The importance of AI for analysing Big Data is not lost to the tech giants. In India, Flipkart has invested heavily in their “AI for India” programme, which will be used on the vast amount of customer behaviour data they have amassed over the decade. In addition, we should also expect some jobs to be replaced by AI, like driving.
Investment in self-driving cars is often attributed to Tesla, Uber and Google, but Asian tech giants, like Baidu, Grab, Samsung and Nissan have already jumped on the bandwagon. In Singapore, we see one of the first practical application of autonomous vehicles on the streets. NuTonomy, partnering with Grab, has worked with the local authorities to test out these cars on Singaporean roads.
This is only one of the initiatives by Singapore to make the island nation the next AI hub in Asia. In China, industry leaders like Yitu Technologies have developed a facial recognition system that improves security. Having a database of 1.8 billion faces, the AI can easily track down criminals and send a warning to authorities.
Such AI will become a staple for surveillance cameras and automated teller machines of the future.
#8. 3D printing
Since the development of 3D printers, technophiles have embraced the revolutionary ability to create almost any three-dimensional object with the control of a computer.
The use of 3D printing has expanded as companies are creating affordable consumer-grade 3D printers to be mass-marketed. The technology has permeated to various fields including medicine, aviation and even art.
In Beijing’s Huairou district alone, roughly 300 companies have recruited engineers to work on the technology. Among them is Beijing Tiertime Technology, the first Chinese exporter of 3D printers. In Asia, China is the major growth driver of 3D printing, where the industry is expected to reach USD7.7 billion in output by 2020.
In Bangalore, start-ups like Global 3D Labs are experimenting with building the world’s biggest 3D printers that can create whole storerooms full of furniture without the need for assembly. In medicine, Medprin Regenerative Medical Technologies has created ReDura — a membrane that protects brain surgery incisions from infection.
While in Japan, New Energy and Industrial Technology Development Organization (NEDO) devotes billions of yen into funding research in using 3D printing technology for generating human tissue, which will contribute to the treatment of diseases.
In addition, the aviation industry has also benefited. Comac, for example, has manufactured its C919 planes with 3D-printed parts.
E-sports has had a wider appeal in Asia compared to the West. Since 2002, tournaments for StarCraft, a real-time strategy game, have become a major hit in South Korea. Like traditional sports tournaments, thousands fill a “stadium” and watch their favourite teams match wits and reflexes against their opponents. The popularity of competitive gaming has sparked a wave in other parts of Asia.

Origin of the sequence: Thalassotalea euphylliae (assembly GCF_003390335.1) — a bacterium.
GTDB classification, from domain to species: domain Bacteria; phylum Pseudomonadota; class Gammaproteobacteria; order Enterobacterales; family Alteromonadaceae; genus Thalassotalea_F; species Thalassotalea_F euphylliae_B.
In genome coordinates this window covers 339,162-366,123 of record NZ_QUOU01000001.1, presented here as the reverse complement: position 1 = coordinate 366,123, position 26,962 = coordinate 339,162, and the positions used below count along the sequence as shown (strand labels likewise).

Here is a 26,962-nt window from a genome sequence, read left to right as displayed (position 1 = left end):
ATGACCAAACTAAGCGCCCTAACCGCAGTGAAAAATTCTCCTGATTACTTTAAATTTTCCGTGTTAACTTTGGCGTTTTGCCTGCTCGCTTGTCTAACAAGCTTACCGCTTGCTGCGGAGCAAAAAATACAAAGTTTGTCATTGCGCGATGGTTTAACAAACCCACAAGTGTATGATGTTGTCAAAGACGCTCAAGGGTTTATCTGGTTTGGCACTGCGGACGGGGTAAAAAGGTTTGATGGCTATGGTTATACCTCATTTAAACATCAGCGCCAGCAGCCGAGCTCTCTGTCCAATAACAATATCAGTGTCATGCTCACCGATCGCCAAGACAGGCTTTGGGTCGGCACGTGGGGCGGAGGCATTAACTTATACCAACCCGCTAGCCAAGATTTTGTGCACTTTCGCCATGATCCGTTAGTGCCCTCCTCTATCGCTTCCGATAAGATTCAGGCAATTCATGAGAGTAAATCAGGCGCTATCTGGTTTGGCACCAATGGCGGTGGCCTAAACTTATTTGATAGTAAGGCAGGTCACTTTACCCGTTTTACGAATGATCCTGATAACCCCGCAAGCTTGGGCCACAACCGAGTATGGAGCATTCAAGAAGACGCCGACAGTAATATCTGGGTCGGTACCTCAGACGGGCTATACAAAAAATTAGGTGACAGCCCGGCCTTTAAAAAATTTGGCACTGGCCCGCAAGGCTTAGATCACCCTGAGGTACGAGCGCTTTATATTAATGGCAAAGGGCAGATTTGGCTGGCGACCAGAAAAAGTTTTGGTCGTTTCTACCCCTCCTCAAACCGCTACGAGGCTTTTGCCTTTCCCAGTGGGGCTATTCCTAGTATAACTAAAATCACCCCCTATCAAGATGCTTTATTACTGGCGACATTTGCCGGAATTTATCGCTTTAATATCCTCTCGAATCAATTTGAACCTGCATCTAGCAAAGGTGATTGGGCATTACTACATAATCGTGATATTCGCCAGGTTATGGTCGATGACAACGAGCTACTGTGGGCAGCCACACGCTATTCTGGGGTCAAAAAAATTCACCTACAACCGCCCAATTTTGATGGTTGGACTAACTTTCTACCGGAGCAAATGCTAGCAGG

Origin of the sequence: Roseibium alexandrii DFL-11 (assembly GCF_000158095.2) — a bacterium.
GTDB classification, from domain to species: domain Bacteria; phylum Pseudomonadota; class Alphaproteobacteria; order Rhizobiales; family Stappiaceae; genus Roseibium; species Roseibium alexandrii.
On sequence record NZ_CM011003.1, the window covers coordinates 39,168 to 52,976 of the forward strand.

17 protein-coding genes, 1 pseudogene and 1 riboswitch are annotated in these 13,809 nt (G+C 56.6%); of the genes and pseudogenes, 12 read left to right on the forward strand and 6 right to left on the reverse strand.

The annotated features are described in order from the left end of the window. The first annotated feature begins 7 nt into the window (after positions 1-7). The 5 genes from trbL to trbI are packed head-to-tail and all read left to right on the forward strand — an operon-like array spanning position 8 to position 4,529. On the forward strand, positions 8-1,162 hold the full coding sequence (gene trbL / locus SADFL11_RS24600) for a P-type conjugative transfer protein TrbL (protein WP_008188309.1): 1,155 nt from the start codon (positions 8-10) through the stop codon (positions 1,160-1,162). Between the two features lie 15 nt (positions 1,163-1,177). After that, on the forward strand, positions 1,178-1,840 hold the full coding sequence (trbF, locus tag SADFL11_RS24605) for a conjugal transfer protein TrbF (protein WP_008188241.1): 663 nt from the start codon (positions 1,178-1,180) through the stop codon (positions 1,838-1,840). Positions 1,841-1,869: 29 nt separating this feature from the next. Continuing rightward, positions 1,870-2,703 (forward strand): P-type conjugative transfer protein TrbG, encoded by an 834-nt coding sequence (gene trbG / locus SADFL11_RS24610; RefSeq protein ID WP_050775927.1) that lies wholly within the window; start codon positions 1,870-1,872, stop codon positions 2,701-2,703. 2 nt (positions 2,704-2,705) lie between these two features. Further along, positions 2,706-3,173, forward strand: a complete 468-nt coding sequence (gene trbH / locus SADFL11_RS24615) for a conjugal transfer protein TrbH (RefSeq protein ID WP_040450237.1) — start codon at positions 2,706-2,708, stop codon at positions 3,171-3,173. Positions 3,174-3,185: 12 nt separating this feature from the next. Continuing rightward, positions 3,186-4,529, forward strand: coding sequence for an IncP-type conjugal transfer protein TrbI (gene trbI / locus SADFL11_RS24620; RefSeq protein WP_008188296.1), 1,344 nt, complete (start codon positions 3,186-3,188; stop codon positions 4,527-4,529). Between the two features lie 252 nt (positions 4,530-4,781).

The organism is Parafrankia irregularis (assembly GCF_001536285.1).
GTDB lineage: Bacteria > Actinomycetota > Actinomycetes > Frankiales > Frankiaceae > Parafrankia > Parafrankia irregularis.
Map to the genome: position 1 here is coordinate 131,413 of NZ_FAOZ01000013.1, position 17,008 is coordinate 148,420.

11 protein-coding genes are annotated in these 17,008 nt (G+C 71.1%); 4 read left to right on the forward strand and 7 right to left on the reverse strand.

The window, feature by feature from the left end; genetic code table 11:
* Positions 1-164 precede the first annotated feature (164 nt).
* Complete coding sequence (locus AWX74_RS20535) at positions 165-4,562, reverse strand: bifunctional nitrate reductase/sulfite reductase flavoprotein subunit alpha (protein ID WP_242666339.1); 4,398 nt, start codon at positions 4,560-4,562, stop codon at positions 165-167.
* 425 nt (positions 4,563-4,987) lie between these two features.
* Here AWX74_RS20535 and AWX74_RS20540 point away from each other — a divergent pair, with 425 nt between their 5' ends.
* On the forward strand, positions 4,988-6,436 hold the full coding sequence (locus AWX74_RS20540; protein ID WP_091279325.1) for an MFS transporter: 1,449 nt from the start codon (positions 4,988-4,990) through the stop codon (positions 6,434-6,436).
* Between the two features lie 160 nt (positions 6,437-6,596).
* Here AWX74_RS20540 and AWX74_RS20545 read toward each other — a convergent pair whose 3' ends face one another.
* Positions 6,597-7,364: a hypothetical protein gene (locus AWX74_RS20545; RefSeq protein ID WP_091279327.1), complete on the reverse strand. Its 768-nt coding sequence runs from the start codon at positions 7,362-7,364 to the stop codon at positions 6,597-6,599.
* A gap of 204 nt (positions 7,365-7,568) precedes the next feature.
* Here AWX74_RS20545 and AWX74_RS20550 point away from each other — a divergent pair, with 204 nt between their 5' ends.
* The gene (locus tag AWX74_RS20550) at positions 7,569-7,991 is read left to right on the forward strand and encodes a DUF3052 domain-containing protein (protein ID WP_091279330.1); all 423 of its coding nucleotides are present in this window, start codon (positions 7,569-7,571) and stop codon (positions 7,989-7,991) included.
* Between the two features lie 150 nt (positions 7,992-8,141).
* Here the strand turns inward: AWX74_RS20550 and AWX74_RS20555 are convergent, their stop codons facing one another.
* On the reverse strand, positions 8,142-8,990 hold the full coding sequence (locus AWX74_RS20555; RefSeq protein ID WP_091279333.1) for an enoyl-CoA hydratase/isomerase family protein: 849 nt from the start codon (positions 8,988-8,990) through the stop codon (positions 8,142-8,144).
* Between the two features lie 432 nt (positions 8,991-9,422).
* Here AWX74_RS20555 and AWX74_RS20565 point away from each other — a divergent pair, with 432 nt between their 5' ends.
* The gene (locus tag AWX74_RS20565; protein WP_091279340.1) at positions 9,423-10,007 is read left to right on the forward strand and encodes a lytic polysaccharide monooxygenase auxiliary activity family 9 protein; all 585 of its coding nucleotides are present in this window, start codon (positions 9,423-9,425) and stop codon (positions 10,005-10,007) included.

Given the popularity of e-sports, it is not surprising to mention that in Southeast Asia, Singapore-based Garena and Vietnam-based VNG — two of the region’s oldest unicorns — have both built their businesses on competitive gaming and game tournaments.
Less widely known in the West is Tencent’s ownership of some of the biggest competitive multiplayer video games in the world, such as League of Legends (LoL), CrossFire and Honour of Kings — which have been central to huge tournaments in the region. The tech giant plans to invest USD15 billion in e-sports over the next five years — a demonstration that this business is not just fun and games.
#10. Virtual and augmented reality
With the ability to alter or enhance what we see, virtual reality (VR) and augmented reality (AR) has become an area of interest for technophiles. We have seen the massively successful Pokemon Go, an AR game that has brought more than USD1 billion in revenue.
Giants like Xiaomi, Samsung and Huawei are already actively producing “screenless viewers” — headsets with smartphones attached, allowing the wearer to experience an augmented view through the phone’s screen. Smaller players have also made strides with 3Glasses’ VR headsets used for watching shows and playing games.
Southeast Asia has been catching on. There is EXA VR Park, a VR theme park built by a Malaysian company. Singapore’s TaKanto provides users with the vicarious experience of touring a museum or landmark.
Aside from AR panoramic images of tourist destinations, Octagon Studio from Indonesia has also created 4D flashcards, which can be used in education. Meanwhile, Philippines’ ZipMatch allows potential property buyers to explore homes using VR technology, forgoing the need for actual visits.
The industry is set for growth over the years. Goldman Sachs has predicted that globally, it will bring USD80 billion of annual revenue by 2025.
In recent times, we have witnessed great technology transforming new start-ups into tech behemoths. The technology highlighted in this article may not be an exhaustive list, but they do give us insights into what is to come.
Capitalising on these trends will lead to exciting outcomes that even the least tech-savvy of us should stand up and take notice.